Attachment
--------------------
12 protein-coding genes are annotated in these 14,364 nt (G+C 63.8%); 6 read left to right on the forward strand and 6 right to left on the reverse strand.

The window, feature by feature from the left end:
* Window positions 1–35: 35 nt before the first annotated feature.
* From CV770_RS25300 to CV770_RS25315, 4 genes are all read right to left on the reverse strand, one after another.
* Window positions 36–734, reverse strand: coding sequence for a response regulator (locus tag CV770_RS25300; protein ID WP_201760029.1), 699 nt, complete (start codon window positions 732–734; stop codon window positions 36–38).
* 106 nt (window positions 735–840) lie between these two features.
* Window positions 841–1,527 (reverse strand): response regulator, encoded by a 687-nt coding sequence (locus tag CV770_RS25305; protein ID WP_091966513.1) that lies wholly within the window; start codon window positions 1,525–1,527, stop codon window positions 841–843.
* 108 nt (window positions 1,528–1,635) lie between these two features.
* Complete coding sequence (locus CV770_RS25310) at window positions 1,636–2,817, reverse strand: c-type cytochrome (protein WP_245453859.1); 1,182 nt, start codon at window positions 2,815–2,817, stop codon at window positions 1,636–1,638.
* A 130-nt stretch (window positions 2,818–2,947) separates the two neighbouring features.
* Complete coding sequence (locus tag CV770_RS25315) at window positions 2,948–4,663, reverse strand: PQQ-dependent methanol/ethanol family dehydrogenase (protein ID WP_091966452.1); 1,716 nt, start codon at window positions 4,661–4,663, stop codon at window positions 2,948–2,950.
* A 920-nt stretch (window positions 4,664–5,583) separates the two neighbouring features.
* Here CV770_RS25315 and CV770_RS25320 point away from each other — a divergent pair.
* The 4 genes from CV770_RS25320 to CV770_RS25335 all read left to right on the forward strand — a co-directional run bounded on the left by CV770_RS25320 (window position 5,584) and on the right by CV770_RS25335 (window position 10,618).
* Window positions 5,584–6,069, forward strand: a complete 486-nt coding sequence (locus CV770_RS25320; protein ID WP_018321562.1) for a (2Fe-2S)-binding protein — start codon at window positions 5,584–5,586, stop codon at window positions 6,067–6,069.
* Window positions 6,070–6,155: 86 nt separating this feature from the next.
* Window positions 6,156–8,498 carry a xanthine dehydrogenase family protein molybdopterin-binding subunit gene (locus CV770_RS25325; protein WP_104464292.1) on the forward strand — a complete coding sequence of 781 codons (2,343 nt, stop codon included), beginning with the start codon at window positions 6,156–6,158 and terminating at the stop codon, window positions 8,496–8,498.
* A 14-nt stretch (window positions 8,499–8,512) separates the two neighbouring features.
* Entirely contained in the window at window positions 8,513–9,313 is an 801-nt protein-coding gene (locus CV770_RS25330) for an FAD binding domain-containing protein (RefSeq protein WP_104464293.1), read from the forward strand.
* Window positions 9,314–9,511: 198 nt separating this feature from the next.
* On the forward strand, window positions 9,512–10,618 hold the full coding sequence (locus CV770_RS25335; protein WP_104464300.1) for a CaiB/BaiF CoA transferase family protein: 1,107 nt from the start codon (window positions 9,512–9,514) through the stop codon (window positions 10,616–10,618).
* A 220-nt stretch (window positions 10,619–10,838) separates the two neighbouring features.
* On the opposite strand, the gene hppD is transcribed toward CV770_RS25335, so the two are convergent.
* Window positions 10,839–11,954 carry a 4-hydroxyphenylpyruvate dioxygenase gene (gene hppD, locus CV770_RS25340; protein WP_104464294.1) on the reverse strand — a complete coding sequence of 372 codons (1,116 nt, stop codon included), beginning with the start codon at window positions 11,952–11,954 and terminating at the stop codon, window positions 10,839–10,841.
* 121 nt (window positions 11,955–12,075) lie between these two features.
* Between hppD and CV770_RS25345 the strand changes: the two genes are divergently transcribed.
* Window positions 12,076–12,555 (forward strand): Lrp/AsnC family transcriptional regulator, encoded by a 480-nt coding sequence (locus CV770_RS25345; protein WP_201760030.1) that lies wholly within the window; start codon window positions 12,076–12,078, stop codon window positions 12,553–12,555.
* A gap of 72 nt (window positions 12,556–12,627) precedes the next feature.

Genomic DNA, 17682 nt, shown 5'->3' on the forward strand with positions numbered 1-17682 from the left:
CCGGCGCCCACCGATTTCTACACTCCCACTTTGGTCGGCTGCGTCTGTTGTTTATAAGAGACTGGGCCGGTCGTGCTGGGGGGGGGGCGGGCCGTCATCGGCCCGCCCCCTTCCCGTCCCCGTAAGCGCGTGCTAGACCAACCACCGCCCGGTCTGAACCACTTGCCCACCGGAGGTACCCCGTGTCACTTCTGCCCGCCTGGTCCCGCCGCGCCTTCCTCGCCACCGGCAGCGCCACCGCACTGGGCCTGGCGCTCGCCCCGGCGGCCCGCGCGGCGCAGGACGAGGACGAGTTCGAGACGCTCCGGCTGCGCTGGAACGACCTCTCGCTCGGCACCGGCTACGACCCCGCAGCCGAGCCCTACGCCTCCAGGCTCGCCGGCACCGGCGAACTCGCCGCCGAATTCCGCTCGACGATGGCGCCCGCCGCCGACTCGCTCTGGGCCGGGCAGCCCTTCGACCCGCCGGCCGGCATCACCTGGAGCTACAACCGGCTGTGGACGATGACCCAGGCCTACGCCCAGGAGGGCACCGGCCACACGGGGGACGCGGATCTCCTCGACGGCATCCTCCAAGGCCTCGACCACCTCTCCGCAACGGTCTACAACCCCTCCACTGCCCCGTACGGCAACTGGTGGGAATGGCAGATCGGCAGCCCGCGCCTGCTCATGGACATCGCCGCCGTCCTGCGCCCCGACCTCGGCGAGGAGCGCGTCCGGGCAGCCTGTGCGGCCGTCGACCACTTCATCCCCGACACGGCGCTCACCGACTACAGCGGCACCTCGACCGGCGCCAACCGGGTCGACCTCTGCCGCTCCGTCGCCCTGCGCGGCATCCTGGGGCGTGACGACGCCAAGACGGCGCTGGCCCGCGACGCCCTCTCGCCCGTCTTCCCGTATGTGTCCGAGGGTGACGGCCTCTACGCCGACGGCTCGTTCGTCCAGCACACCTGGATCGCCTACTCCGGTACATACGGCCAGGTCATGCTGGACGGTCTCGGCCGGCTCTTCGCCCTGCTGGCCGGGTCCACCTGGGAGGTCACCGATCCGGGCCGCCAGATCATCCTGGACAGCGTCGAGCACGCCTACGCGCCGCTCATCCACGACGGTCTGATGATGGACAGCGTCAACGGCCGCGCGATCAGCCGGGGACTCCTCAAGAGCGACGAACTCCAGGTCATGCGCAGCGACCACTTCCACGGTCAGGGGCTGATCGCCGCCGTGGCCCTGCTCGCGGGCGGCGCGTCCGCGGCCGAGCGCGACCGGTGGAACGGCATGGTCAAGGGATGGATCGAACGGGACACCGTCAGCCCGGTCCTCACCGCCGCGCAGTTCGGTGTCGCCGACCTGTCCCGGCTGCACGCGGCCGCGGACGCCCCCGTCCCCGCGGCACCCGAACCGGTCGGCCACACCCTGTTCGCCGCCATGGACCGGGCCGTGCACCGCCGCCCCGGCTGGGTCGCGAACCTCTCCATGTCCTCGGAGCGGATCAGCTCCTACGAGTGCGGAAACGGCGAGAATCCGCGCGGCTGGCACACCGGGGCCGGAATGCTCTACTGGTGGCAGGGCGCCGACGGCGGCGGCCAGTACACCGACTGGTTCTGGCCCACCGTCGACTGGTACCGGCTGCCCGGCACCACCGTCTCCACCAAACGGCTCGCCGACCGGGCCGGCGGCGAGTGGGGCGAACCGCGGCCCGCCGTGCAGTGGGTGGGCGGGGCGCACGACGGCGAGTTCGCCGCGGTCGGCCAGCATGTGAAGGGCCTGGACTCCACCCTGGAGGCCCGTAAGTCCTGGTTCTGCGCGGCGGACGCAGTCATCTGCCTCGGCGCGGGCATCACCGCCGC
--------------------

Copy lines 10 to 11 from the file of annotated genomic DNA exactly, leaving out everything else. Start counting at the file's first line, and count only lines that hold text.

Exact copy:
* A 130-nt stretch (window positions 2,818–2,947) separates the two neighbouring features.
* Complete coding sequence (locus tag CV770_RS25315) at window positions 2,948–4,663, reverse strand: PQQ-dependent methanol/ethanol family dehydrogenase (protein ID WP_091966452.1); 1,716 nt, start codon at window positions 4,661–4,663, stop codon at window positions 2,948–2,950.